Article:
I'm one of those journalists who doesn't actually like writing.
A university professor once told me my writing is like a bulldozer and I took it as a compliment. I don't think my writing style is particularly elegant and I'm fine with that. My aim isn't to turn beautiful phrases and to agonise over the beat of my sentence structure.
I see writing as a means to an end. It's a vehicle to transmit the information I've gathered – if that vehicle's a bulldozer, even better because it means my point is coming across strong. For me, writing is the part of the journalistic process that I have to just get through, something to tick off the to-do list.
I was interviewing an academic recently for a story I'm working on and at the end of the call, she told me I'd asked good questions and that she'd really enjoyed our discussion. Apart from just getting a kick out of being told I did the job well, I realised that I'd also been enthralled in our talk. That was when it finally dawned on me that, after more than ten years of doing journalism, I finally figured out that my favourite part of putting a story together is the reporting. Finding information, piecing things together, interviewing sources – that's what I love.
Talking to a source, getting to spend uninterrupted time immersed in their lives, hearing what they have to say is why I do what I do. Learning something about another person, the world and myself all at the same time and all in the space of a half-hour conversation is thrilling. The only way I can describe it is the antithesis of small talk; reporting is big talk. As such, I find writing hard because I have to do justice to someone else's story. In fact, I don't really see the stories I write as "mine" because they have nothing to do with me.
Now there is one caveat to all of what I've just said because there is one particular kind of writing that I do really love: this newsletter. When it comes to putting this together, the writing part just flows. I suspect that's because I basically am the story and the reporting is happening as I'm writing. Not to sound too navel-gazing, but it's like I'm reporting on myself.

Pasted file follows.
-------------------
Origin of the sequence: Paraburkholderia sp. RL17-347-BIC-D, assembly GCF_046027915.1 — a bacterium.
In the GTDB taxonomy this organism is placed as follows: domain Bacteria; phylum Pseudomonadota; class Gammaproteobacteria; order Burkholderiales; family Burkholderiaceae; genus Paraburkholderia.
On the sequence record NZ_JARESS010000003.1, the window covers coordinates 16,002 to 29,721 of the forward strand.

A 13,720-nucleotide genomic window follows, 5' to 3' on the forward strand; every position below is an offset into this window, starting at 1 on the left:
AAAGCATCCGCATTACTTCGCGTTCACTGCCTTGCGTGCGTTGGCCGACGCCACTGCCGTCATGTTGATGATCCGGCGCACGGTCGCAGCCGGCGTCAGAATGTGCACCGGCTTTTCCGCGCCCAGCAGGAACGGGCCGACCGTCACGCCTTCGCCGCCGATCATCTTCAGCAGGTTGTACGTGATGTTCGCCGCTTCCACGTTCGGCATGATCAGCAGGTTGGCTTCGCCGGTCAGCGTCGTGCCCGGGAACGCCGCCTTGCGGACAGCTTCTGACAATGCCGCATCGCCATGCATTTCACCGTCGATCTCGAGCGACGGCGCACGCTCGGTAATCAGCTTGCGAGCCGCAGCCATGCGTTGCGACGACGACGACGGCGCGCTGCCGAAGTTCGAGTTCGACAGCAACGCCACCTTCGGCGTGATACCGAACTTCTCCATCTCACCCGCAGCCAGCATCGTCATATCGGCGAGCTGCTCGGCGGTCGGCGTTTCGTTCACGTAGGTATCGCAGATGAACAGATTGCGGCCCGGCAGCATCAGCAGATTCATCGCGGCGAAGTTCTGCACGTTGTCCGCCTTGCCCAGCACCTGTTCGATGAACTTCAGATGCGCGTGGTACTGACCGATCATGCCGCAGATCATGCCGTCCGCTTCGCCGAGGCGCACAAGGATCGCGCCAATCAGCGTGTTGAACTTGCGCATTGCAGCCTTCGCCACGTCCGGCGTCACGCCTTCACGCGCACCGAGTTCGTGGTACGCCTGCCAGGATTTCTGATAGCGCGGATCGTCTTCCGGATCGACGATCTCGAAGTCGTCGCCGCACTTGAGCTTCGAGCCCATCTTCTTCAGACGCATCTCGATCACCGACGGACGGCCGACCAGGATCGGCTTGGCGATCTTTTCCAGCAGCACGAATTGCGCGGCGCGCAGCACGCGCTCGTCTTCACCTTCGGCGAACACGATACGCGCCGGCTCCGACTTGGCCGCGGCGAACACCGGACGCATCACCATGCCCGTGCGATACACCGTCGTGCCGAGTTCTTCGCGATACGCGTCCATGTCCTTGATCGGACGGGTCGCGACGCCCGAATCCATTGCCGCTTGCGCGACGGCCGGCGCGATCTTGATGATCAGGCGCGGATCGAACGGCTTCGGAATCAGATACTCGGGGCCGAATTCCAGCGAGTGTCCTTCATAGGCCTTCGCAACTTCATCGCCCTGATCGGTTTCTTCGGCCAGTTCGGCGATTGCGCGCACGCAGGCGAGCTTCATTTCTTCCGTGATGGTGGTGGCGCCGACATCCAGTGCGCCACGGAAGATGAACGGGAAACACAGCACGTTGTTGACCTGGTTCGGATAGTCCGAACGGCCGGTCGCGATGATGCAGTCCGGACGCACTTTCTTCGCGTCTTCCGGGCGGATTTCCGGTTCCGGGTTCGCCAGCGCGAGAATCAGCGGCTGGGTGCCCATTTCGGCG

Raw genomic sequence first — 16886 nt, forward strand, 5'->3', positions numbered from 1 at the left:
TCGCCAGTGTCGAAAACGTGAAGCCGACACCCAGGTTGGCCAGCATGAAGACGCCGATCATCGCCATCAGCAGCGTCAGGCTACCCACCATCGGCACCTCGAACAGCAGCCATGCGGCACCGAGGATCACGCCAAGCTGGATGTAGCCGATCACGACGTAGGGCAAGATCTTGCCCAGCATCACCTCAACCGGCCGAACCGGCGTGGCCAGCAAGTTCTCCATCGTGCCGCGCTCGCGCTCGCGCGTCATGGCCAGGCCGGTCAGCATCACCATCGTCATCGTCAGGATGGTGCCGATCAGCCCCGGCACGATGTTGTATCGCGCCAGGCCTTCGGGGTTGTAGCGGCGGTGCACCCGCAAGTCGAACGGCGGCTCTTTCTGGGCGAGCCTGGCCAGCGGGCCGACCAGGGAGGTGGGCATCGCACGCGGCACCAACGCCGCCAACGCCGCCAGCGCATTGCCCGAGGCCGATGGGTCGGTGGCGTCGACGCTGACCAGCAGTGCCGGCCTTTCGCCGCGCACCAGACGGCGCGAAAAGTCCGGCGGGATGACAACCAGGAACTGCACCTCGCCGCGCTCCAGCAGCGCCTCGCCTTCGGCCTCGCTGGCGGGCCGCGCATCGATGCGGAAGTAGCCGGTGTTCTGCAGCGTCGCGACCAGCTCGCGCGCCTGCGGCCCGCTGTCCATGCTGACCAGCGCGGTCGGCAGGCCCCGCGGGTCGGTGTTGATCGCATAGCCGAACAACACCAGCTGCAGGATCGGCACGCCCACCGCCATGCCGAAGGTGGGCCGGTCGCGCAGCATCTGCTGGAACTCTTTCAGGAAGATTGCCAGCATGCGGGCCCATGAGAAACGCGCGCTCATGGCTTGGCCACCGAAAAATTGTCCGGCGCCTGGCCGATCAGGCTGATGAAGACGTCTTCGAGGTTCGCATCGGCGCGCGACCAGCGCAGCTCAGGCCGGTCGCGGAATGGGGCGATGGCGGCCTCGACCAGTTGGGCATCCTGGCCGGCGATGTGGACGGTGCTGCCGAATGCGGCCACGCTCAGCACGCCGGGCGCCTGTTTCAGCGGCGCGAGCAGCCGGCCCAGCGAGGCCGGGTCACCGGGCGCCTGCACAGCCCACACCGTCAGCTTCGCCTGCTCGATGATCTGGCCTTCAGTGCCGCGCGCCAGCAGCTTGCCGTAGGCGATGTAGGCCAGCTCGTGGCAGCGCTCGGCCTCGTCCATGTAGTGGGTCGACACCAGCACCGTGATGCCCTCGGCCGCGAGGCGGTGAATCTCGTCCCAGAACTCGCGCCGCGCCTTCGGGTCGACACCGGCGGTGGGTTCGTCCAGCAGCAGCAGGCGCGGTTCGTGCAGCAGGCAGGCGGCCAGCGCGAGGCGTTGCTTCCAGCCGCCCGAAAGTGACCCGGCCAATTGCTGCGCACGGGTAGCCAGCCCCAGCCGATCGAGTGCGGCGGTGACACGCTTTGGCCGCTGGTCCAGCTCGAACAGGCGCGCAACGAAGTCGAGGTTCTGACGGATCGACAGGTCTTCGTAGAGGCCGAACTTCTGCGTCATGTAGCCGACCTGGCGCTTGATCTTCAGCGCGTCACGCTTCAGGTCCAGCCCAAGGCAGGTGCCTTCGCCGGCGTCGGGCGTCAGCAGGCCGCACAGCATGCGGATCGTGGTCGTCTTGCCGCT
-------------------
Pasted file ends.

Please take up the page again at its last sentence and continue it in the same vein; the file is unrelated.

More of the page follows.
We're not taught to interrogate why we want to do the things we're drawn to do. It's all well and good doing what you love, but have you ever stopped to ask yourself why you really love it? If you did, you might find you're actually doing something that you're good at that's only tangentially related to what you love.
That happened to me – I started down my career path without ever stopping to ask myself what was it about journalism that drew me to it. So for about five years of my career, I worked as an editor because that was technically journalism and I didn't understand why I was unhappy. Had I realised the reporting and interviewing part was what I really wanted to do, I might have started a career in audio sooner and not bothered with the writing part.
The same goes for journalists who do in fact just want to be writers. I know plenty of people who work in journalism who have no interest in reporting and just want to write. That's totally and completely fine, but they'd be better served if they spent some time thinking about what being a writer means for them.
Something I get asked quite a bit these days is how I find balancing writing this newsletter with doing journalism. It's a funny question because I see this newsletter as a form of journalism. It's service journalism. If the New York Times can print recipes that help you cook dinner, I can publish newsletters that help you further your freelance career.
I think the reason I get asked this question is that we don't all have the same definition of journalism. Or that many of us haven't stopped to think about why we’re in this profession. I understand journalism as providing citizens with the information they need to make better decisions. Those decisions, however, can be as big as "whom to vote for" or as specific as "what accounting software should I use to file my tax return".
Spend some time figuring out why you really want to be a journalist, the answer might really surprise you.